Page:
As for dogma, it had been Calvinist theology versus hyper-Calvinism, both of them trashing Arminianism, not to mention everybody against the Landmarkers; and more.

Keep in mind that this was before they began feuding with Northern Baptists over slavery, war, and all that.

If you don’t recognize many of these squabbles, doesn’t matter much. It’s the pattern that counts. And that’s what looks so similar to the North Carolina pastoral Quaker case. The either/or crusade has started; those who are not with the insurgents are more than wrong, they have to go, NOW.

Which is to say, here comes BUBBA.

North Carolina pastoral Quakerism has been showing increasing symptoms of this malady for years now. But for the most part, they had managed to mobilize a kind of religious immune system and avoid the worst.

Until now.

In antebellum Alabama, BUBBA’s fevers didn’t seem so bad, at least from an inside perspective. Despite the quarrels and separations,

Wayne Flynt: Alabama Baptists, A History

the Baptist flock kept growing, until it dwarfed all others.

For a century after the Civil War, the Baptist State Convention was Alabama’s quasi-established church, with vast political clout as a testament to its religious weight. And its ethos spread across the South, like kudzu and NASCAR.

But in the last couple of decades, as with other long-term addictive behaviors, BUBBA’s progressively debilitating toll has become inescapable: Baptists remain Alabama’s largest church, but the growth years are over; numbers, dollars and all other important trends are sinking, fast.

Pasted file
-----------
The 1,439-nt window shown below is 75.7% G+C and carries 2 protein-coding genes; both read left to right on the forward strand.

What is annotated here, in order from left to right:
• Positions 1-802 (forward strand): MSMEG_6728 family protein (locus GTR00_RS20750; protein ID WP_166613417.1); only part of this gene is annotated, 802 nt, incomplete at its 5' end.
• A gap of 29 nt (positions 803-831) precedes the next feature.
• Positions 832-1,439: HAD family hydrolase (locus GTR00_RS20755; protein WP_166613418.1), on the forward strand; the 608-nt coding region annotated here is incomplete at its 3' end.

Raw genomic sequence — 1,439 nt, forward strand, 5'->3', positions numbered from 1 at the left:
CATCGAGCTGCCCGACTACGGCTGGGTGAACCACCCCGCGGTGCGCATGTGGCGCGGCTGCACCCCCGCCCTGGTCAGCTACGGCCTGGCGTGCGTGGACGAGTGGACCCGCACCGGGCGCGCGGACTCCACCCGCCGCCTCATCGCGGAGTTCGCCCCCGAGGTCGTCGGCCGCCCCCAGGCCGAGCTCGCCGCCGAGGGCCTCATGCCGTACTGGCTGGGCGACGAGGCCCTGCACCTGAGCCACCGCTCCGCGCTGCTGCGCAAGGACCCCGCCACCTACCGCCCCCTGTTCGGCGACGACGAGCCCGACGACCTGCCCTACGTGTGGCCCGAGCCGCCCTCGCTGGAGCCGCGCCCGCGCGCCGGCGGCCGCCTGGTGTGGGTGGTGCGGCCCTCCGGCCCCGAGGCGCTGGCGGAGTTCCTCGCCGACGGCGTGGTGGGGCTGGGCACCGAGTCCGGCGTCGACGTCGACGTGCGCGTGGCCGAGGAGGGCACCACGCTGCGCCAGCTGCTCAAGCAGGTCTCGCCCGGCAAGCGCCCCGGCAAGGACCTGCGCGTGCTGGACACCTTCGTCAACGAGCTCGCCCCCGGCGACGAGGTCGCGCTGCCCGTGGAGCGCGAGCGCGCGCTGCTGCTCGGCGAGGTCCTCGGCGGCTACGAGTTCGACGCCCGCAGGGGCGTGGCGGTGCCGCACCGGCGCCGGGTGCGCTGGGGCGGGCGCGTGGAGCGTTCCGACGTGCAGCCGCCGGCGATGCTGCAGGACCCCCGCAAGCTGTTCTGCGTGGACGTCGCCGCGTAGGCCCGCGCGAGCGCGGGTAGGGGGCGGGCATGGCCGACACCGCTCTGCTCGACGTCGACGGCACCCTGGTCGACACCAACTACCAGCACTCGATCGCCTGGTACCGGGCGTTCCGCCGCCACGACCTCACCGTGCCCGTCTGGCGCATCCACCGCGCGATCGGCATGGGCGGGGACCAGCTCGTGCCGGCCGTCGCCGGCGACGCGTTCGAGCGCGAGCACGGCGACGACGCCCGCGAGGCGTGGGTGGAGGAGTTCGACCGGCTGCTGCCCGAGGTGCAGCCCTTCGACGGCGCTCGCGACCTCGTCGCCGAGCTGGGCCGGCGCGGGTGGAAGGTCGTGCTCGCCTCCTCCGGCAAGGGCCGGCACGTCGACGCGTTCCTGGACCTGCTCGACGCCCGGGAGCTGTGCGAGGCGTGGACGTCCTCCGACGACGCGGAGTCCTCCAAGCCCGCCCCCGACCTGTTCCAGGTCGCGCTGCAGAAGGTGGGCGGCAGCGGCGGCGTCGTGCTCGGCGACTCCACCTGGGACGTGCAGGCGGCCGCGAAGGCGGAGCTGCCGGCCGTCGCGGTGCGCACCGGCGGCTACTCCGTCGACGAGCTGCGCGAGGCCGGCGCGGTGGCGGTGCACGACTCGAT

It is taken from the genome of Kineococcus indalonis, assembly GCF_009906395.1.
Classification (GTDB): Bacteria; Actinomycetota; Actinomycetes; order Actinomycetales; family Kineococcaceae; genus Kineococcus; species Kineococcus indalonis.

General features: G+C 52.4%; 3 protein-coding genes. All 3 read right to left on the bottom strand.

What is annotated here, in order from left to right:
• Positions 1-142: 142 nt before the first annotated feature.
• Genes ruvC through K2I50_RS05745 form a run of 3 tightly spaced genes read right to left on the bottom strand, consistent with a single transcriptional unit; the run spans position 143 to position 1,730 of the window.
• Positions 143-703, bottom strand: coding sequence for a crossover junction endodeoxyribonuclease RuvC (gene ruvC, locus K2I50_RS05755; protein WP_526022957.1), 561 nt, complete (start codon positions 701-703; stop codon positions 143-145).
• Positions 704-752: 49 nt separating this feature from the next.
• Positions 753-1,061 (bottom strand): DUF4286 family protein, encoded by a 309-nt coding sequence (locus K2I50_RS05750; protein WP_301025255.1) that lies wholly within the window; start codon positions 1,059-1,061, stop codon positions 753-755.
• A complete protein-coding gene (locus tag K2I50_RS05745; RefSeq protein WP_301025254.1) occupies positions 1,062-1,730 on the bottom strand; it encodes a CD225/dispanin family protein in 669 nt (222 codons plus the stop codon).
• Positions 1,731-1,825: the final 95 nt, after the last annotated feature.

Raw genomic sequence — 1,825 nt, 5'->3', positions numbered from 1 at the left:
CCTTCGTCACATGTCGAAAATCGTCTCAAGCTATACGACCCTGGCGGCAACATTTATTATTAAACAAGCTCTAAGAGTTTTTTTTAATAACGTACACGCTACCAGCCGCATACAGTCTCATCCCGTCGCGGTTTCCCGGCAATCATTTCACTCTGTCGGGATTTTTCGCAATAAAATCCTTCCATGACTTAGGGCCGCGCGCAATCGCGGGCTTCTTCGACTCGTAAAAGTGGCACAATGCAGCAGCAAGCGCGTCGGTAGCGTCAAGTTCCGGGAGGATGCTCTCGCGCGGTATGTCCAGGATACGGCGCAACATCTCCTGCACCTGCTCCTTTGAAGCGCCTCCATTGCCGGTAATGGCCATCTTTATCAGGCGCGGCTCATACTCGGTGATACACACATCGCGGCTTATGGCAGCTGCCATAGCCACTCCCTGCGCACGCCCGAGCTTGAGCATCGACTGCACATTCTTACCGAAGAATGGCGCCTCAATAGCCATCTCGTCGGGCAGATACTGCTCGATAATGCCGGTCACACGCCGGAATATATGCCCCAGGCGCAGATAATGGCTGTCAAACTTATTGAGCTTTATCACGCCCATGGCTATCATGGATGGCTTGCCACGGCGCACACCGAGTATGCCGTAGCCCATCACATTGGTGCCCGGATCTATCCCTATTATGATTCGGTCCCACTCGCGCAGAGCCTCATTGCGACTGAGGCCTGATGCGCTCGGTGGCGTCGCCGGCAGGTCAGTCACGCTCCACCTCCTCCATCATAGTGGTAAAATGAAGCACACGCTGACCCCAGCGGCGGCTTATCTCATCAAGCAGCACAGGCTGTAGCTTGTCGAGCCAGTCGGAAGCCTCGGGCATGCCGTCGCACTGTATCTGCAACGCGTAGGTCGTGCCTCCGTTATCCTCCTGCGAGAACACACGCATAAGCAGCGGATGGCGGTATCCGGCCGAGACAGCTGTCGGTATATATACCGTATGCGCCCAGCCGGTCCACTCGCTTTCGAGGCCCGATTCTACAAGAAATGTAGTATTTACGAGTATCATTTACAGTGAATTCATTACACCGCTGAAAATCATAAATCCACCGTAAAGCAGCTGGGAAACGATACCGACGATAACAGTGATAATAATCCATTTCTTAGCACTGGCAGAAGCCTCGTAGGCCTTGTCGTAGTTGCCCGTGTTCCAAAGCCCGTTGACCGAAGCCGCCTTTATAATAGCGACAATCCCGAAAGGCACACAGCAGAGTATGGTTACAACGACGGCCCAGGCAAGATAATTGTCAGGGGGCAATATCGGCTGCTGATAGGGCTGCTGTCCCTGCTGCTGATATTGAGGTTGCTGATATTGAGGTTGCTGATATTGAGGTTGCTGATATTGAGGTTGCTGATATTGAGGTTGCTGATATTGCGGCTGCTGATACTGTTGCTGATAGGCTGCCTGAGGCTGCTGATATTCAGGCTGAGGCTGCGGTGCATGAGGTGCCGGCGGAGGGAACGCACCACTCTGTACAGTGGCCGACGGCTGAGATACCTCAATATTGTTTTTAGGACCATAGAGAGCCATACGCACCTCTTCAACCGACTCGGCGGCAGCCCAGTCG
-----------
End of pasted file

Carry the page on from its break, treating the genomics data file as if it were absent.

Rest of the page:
Same goes for Carolina’s pastoral Quakers. Membership is down at least 40 per cent in the past generation. Reading their plaintive fundraising letters is thoroughly disheartening. And whatever else BUBBA’s arrival brings, it won’t include a church growth plan.

What’s saddest of all about this plague is that a tested vaccine is readily available.

It could be called the GM treatment, and it’s mixed from utterly orthodox and biblical ingredients: a dose of Jesus’ Parable of the Wheat & the Tares in Matthew 13, blended with Paul’s mandate in Galatians to “bear one another’s burdens” (6:2). Repeat daily.

More plainly, it comes down to, “Live and Let live, and let God sort them out.”

But such remedies showed no measurable traction at the NCYM 2014 annual sessions. Alabama had come to the Piedmont; BUBBA was in the house.

The next showdown will come in Eleventh Month (November). What will happen? Count me with the Prophet Yogi Berra, who said, “Predictions are hard, especially about the future.”